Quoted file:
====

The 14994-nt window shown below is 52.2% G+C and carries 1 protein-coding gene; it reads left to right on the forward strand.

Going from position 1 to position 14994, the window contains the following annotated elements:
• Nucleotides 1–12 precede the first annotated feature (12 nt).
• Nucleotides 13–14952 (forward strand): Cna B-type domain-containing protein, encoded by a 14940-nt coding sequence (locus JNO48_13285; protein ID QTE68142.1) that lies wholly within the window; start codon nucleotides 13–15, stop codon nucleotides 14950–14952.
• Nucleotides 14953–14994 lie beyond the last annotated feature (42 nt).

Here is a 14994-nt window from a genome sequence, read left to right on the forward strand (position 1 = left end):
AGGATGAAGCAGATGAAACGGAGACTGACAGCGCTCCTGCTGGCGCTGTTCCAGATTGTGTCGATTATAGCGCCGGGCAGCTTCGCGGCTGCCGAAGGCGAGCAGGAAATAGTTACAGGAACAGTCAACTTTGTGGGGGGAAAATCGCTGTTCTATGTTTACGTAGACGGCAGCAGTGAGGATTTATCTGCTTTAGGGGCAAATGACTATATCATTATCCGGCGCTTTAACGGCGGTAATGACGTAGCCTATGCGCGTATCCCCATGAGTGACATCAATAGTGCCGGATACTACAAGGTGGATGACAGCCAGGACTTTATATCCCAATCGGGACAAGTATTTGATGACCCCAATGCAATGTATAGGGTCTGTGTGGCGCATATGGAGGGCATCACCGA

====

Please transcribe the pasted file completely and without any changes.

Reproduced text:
The 14994-nt window shown below is 52.2% G+C and carries 1 protein-coding gene; it reads left to right on the forward strand.

Going from position 1 to position 14994, the window contains the following annotated elements:
• Nucleotides 1–12 precede the first annotated feature (12 nt).
• Nucleotides 13–14952 (forward strand): Cna B-type domain-containing protein, encoded by a 14940-nt coding sequence (locus JNO48_13285; protein ID QTE68142.1) that lies wholly within the window; start codon nucleotides 13–15, stop codon nucleotides 14950–14952.
• Nucleotides 14953–14994 lie beyond the last annotated feature (42 nt).

Here is a 14994-nt window from a genome sequence, read left to right on the forward strand (position 1 = left end):
AGGATGAAGCAGATGAAACGGAGACTGACAGCGCTCCTGCTGGCGCTGTTCCAGATTGTGTCGATTATAGCGCCGGGCAGCTTCGCGGCTGCCGAAGGCGAGCAGGAAATAGTTACAGGAACAGTCAACTTTGTGGGGGGAAAATCGCTGTTCTATGTTTACGTAGACGGCAGCAGTGAGGATTTATCTGCTTTAGGGGCAAATGACTATATCATTATCCGGCGCTTTAACGGCGGTAATGACGTAGCCTATGCGCGTATCCCCATGAGTGACATCAATAGTGCCGGATACTACAAGGTGGATGACAGCCAGGACTTTATATCCCAATCGGGACAAGTATTTGATGACCCCAATGCAATGTATAGGGTCTGTGTGGCGCATATGGAGGGCATCACCGA